Last week, our Virtual Construction team sat down with the CAD Manager of our HVAC subcontractor for Autodesk. In our discussions, a recurring topic came up – why they can’t use Revit MEP for fabrication. One of the major reasons is spooling, which he had mentioned several times before, but hadn’t explained.

After they model and coordinate HVAC, they take the model and review for pre-fabrication. During this review, they bring up the model and select sets of components to pre-fabricate. From what I understand, they select each group of components and turn them into the equivalent of a Revit Group. The software automatically (sort of) creates cut sheets for each group, with dimensions, sizes, lengths, etc.

I didn’t realize that this was something that a software program could do and am amazed at how efficient it seems. Although I’m sure there is some work involved, this is the type of thing that we would like to do for all trades – select a group of objects that will be built/installed at the same time (for instance, a group of footings and foundation walls). “Cut sheets” would be automatically created, based on the selected objects sheets”, which would contain 2D and 3D views, dimensions, quantities, etc. Although, we wouldn’t want to use the term “Group” because it already exists in Revit. We could call it ‘Task’ or ‘Week’ – which makes a lot of sense, considering this is basically a schedule. Kind of like our Sequence Sheets (manually created for a project using Phasing in Revit), but a lot less work.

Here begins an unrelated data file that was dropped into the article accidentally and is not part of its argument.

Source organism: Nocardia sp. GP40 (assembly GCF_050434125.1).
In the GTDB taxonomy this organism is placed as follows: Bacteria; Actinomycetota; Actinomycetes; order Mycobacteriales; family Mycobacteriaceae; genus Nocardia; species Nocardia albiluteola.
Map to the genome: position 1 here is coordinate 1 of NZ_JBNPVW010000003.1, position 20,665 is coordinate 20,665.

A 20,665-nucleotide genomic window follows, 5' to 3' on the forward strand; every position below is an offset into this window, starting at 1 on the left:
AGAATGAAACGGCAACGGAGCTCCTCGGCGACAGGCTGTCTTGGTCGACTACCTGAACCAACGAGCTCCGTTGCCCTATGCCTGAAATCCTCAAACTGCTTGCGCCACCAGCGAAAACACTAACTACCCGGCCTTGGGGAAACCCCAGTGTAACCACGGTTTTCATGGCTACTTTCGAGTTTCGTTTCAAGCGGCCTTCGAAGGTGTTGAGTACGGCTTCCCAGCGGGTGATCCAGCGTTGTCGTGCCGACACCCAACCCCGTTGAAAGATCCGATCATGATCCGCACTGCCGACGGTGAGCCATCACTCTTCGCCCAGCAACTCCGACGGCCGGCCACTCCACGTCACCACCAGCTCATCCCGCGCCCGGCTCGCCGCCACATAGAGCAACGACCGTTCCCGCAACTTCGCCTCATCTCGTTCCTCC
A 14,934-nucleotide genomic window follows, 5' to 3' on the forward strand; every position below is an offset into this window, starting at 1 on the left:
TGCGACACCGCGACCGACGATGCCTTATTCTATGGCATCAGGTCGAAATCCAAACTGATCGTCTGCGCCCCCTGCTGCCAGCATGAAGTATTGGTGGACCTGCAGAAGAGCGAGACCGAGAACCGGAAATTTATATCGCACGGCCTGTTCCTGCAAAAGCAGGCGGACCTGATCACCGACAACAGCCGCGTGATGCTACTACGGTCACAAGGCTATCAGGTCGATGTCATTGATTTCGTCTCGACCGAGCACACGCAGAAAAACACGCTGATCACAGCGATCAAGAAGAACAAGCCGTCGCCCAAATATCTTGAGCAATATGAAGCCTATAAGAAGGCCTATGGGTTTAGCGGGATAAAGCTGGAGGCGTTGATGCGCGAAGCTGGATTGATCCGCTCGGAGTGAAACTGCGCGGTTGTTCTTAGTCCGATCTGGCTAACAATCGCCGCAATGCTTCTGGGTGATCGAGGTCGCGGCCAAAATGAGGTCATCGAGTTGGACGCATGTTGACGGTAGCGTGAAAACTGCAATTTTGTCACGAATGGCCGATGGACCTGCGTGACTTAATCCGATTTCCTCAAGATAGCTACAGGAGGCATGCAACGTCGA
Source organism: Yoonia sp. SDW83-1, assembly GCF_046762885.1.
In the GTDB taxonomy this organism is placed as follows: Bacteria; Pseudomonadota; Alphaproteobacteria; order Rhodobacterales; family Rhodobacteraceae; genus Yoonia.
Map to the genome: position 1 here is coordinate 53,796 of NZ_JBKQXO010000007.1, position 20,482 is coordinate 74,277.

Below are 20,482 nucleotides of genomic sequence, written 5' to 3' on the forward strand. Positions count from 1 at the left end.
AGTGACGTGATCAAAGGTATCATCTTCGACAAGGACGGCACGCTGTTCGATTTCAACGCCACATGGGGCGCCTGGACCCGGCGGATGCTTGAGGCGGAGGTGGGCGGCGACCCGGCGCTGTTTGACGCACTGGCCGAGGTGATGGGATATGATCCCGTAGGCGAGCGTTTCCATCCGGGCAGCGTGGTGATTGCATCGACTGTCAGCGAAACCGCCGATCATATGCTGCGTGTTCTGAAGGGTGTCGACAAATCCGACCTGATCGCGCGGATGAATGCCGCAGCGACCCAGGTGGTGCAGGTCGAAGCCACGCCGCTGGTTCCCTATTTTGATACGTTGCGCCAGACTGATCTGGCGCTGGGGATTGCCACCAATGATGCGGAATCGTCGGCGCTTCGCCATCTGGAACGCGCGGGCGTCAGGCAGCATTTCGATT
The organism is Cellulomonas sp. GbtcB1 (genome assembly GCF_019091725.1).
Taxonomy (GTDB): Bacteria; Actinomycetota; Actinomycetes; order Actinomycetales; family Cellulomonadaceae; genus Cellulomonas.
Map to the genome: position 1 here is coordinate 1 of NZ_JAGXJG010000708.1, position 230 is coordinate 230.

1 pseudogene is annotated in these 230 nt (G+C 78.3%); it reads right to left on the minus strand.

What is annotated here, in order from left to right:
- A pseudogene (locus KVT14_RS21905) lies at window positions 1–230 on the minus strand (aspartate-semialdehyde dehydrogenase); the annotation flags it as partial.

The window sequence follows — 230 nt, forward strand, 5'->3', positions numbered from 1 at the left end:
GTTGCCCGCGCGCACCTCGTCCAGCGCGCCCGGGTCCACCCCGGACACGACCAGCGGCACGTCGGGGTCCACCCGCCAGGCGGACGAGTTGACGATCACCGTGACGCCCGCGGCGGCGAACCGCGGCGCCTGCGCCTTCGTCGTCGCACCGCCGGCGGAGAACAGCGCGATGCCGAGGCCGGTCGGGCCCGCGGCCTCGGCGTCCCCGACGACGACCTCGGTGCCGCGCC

Jenna3Fires said...

"I didn’t realize that this was something that a software program could do and am amazed at how efficient it seems."

So does Revit MEP already output this information upon "grouping" the selected objects?

I worked for a piping fabricator who performed their spooling the old fashioned way on our biggest project ever and we found it quite challenging. (Senior employees would sit for hours “breaking up the system” using red pencils in BIG books. The CAD drafters would then utilize third party software to regenerate the spools in an isometric view and it was tedious, and made a lot of room for error. I could see this as being very beneficial for them in the future, and eliminate the room for error that we encountered.

Laura Handler said...

Revit MEP doesn't do spooling.

Many other fabrication-specific software programs do, though.